• For prolonged handwriting, use a big pen with an oversized, soft grip adapter and free-flowing ink. This way you won’t have to grip the pen tightly or  press as hard on the paper.
  • Take frequent breaks. Every 15 to 20 minutes give your hands and wrists a break by gently stretching and bending them.
  • Alternate tasks when possible. If you use equipment that vibrates or that requires you to exert a great amount of force, taking breaks is even more important.
  • Watch your form. Avoid bending your wrist all the way up or down. A relaxed middle position is best. If you use a keyboard, keep it at elbow height or slightly lower
  •  Improve your posture. Incorrect posture can cause your shoulders to roll forward. When your shoulders are in this position, your neck and shoulder muscles are shortened, compressing nerves in your neck. This can affect your wrists, fingers and hands.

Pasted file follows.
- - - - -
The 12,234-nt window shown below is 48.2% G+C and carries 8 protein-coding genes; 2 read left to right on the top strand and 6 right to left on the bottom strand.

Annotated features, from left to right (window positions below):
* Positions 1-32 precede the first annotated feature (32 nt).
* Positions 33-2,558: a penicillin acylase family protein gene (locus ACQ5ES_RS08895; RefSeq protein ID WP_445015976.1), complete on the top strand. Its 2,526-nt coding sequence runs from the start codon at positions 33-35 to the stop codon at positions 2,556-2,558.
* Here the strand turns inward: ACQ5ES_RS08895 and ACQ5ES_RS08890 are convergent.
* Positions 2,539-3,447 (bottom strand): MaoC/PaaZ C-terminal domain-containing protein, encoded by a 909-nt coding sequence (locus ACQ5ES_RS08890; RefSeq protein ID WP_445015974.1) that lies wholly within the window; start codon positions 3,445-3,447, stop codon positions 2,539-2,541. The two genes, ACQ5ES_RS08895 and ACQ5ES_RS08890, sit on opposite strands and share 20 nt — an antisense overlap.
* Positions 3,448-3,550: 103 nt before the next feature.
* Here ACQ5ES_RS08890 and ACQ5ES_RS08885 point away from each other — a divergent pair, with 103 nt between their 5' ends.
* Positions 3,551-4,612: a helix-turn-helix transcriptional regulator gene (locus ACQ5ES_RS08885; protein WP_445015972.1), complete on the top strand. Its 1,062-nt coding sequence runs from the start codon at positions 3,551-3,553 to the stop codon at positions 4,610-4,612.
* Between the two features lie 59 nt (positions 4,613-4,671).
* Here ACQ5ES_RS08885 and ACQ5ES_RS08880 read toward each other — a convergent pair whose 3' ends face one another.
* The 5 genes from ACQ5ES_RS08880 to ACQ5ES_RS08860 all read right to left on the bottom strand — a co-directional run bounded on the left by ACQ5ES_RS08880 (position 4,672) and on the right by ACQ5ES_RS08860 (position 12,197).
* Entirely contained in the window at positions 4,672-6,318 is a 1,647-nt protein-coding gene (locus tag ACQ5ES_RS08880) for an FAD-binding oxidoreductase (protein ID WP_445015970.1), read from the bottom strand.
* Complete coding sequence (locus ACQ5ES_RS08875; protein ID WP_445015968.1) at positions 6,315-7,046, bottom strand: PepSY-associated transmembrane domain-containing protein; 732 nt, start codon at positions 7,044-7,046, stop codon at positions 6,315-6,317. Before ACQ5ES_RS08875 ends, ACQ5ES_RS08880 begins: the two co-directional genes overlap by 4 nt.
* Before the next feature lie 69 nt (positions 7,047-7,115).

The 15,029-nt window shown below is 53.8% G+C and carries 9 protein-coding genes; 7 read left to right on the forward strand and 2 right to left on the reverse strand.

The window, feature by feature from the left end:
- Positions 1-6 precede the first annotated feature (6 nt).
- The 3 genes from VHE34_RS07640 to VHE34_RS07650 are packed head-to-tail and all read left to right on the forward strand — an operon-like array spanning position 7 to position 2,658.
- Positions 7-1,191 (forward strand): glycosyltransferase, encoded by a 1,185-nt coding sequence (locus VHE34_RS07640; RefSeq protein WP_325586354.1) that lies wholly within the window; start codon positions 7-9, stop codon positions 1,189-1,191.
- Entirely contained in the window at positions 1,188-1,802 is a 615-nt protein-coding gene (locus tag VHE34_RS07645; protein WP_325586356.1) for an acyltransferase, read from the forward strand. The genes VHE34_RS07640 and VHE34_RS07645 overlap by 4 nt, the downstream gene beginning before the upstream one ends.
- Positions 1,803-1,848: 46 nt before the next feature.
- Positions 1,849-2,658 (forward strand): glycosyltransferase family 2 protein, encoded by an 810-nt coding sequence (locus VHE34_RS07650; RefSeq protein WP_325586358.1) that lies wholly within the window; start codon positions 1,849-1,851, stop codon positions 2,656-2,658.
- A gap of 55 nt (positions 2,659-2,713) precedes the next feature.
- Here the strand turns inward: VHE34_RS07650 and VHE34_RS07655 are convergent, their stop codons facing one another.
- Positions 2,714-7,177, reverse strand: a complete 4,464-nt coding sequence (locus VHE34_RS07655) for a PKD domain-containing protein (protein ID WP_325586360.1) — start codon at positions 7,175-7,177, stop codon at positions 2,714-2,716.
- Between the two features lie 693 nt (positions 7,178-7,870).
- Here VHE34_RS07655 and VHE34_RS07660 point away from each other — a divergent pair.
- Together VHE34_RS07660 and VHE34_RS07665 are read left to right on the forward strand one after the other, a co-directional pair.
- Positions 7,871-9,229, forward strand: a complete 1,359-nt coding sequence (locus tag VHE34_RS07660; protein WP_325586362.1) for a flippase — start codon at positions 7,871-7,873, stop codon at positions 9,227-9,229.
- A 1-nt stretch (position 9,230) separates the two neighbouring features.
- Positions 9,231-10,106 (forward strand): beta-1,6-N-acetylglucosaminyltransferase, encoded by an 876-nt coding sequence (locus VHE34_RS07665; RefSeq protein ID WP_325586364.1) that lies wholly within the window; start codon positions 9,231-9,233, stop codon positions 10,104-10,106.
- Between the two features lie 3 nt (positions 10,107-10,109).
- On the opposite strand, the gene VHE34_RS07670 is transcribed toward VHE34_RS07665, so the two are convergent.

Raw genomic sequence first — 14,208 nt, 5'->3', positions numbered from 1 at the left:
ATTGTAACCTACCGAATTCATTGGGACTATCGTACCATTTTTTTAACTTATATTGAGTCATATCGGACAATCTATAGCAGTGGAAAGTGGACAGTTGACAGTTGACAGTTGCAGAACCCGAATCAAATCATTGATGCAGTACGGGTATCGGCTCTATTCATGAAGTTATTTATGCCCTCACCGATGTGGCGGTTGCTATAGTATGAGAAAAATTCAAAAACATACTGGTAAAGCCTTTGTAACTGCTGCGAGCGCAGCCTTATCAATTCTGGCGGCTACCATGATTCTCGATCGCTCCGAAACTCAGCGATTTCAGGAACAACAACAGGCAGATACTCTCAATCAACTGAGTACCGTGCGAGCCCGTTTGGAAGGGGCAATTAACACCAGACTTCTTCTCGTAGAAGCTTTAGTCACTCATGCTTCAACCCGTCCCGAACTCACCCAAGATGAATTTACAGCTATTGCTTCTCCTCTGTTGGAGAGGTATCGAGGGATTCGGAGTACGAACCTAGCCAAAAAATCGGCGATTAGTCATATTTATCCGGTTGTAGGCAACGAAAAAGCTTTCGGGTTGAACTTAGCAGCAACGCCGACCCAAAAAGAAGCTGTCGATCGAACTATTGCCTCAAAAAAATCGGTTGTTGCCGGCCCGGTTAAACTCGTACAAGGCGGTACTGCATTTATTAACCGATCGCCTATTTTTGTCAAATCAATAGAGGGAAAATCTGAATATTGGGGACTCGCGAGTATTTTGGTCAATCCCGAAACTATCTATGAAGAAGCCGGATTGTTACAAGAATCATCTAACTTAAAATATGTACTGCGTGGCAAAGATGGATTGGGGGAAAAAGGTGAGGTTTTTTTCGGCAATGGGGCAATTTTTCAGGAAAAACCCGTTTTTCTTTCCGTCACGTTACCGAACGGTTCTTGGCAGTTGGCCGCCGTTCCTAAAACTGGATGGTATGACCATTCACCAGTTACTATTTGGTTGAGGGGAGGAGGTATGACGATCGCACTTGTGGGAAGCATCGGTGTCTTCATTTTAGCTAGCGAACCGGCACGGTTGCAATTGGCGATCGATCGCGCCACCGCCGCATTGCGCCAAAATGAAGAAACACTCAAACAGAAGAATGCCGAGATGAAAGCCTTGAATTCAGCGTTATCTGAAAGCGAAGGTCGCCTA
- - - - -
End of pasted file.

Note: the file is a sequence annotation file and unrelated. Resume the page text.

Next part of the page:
• Keep your hands warm. You’re more likely to develop hand pain and stiffness if you work in a cold environment. If you can’t control the temperature at work, put on fingerless gloves that keep your hands and wrists warm.

Carpel Tunnel Syndrome Treatment

What can the athlete do about it?

Rest and wear a heat retainer or wrist support with a splint to prevent movement.

Visit Physioline for treatment and rehabilitation


Physioline management

We treat any possible underlying disease or condition,

  •  Electrotherapy
  •  Manual therapy
  •  Nerve tissue mobilisation
  •  Ergonomics
  •  Massage therapy
  •  Prioritizing hand activities
  • Splints:-A wrist splint or carpel tunnel support will help immobilise the wrist and allow it to rest.
  • Strengthening